So, when we on the right hear someone unashamedly expressing the things which we know we are not allowed to say, but which we know are the truth, and they get away with it, we go nuts. We fall in love. Or more accurately, we become infatuated. The right is currently infatuated with Donald Trump. His “progressive” traits, his crudeness in expressing ideas which deserve and need a more thoughtful argument, are ignored or blocked out. In the short term, he may very well deliver a knock-out blow to the left, but we may come to regret our attachment in the long term.

A person trapped in a cycle of abusive relationships will not extract themselves from this cycle until they acknowledge their own problems, and learn to assert their identity. The right needs to realise that, across the board, we are playing by the left’s rules. The centre of politics is being constantly being pulled to the left by a left which knows that all it has to do is hound us and call us Hitler long enough before we inevitably buckle. We need to stop acknowledging that the left have any credibility as a political alternative, at least in its current authoritarian-socialist form, and assert our own identity and policies with no concern for the vitriol it will provoke.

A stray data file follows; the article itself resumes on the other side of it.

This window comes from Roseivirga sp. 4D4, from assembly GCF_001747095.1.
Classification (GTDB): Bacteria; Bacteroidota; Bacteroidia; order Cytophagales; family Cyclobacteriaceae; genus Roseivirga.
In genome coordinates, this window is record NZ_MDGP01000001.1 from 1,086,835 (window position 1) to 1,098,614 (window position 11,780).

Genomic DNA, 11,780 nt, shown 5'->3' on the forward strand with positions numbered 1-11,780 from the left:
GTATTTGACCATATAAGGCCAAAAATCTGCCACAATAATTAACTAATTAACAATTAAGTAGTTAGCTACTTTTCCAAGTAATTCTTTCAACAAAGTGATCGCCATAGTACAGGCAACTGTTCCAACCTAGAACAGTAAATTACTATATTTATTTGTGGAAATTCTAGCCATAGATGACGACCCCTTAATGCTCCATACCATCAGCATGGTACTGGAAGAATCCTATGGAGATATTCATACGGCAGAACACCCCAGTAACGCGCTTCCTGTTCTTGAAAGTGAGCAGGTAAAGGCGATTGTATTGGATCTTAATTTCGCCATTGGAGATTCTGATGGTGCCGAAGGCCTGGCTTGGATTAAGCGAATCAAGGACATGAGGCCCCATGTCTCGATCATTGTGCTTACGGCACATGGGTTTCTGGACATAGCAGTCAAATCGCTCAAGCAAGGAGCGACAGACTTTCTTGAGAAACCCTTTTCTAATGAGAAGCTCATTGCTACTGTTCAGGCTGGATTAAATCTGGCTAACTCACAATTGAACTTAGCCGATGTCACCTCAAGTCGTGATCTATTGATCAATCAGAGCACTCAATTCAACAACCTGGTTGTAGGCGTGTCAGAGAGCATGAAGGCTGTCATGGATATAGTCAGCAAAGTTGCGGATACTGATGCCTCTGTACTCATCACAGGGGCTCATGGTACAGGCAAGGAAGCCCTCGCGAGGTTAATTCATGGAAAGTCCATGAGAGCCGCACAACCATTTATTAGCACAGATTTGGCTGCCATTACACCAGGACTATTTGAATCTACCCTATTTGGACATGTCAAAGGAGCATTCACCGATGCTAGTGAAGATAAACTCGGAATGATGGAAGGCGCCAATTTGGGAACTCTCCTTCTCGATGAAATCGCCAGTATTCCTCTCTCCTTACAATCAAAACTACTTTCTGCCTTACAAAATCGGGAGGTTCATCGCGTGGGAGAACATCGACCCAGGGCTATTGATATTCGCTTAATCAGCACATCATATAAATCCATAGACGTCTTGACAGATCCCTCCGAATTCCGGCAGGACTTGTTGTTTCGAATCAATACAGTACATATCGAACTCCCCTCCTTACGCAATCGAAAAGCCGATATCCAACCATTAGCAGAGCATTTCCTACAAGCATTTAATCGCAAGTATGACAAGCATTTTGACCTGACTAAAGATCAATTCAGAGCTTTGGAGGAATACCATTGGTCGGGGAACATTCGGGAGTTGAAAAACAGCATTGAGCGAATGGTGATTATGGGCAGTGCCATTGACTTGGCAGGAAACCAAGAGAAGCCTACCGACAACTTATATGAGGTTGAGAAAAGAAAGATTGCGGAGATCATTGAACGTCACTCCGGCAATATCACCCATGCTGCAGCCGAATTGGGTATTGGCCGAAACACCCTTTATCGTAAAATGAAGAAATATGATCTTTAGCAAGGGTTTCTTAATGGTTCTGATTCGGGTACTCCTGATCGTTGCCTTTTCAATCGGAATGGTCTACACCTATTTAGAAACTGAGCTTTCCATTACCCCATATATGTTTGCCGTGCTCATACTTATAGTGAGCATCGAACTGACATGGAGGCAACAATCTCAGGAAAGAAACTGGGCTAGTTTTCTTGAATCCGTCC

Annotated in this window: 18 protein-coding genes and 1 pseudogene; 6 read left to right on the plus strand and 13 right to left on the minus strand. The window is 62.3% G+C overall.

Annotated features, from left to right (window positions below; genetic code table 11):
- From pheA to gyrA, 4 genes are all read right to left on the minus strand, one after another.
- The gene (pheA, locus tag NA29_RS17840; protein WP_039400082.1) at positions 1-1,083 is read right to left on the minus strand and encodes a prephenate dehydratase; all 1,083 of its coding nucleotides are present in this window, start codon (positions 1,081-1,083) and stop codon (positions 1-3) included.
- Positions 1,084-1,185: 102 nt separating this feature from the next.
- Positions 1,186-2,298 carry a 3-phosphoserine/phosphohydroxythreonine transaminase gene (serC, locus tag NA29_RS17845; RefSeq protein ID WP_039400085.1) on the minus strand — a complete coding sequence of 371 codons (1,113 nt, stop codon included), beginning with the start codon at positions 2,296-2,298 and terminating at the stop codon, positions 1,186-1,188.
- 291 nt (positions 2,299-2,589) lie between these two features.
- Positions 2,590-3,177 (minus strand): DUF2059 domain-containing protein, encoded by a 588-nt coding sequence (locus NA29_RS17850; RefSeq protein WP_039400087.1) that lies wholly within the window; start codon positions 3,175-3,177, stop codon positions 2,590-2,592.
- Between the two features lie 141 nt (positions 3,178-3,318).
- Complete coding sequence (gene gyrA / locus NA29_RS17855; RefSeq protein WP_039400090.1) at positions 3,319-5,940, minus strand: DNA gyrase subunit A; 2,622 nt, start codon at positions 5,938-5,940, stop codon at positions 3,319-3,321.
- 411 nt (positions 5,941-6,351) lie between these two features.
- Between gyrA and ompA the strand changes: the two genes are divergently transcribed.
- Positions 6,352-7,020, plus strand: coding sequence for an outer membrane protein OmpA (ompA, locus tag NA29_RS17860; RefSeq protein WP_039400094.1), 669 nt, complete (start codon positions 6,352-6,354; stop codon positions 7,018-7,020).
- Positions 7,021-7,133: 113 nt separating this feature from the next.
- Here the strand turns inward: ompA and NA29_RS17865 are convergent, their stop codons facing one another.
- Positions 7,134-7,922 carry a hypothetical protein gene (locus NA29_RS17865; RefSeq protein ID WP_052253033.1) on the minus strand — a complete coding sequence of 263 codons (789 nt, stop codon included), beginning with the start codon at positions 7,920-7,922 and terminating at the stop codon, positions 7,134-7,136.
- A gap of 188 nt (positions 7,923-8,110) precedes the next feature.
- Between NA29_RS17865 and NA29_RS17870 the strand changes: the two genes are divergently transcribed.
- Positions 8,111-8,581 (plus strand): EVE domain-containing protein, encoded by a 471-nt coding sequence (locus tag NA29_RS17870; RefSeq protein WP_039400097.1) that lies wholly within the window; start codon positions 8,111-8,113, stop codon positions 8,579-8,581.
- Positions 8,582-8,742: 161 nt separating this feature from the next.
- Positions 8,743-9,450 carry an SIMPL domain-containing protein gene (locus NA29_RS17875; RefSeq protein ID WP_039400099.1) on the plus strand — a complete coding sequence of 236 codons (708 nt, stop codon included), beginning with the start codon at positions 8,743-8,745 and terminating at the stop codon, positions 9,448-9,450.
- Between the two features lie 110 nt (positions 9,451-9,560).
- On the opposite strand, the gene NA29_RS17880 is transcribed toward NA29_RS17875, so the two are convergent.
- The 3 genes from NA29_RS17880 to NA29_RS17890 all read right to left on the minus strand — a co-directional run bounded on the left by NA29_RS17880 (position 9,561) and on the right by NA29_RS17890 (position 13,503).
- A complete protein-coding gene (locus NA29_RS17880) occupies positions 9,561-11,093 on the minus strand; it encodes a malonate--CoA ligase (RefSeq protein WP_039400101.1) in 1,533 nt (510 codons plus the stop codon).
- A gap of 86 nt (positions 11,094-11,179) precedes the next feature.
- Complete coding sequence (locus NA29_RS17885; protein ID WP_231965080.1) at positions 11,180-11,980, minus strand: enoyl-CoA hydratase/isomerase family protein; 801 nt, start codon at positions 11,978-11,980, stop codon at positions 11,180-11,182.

Until this happens, I believe we are stuck with Trump. I think the next decade will be even more turbulent than the last, both in America and the rest of the world. I believe that Trump will give both the left and the right a very bloody nose, but if the right learns to become more assertive, it will come out better on the other side.

The tl;dr version of all this is, with regards to Donald Trump, it’s a complicated issue and there are strong arguments on both sides.

Photo by Michael Vadon

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David has studied history and political science at Melbourne University. His thesis was written on how the utilisation of Missile Defence can help to achieve nuclear disarmament. His interest in history was piqued by playing a flight simulator computer game about the Battle of Britain, and he hopes to one day siphon the earnings from his political writings into funding the greatest prog-rock concept album the world has ever seen.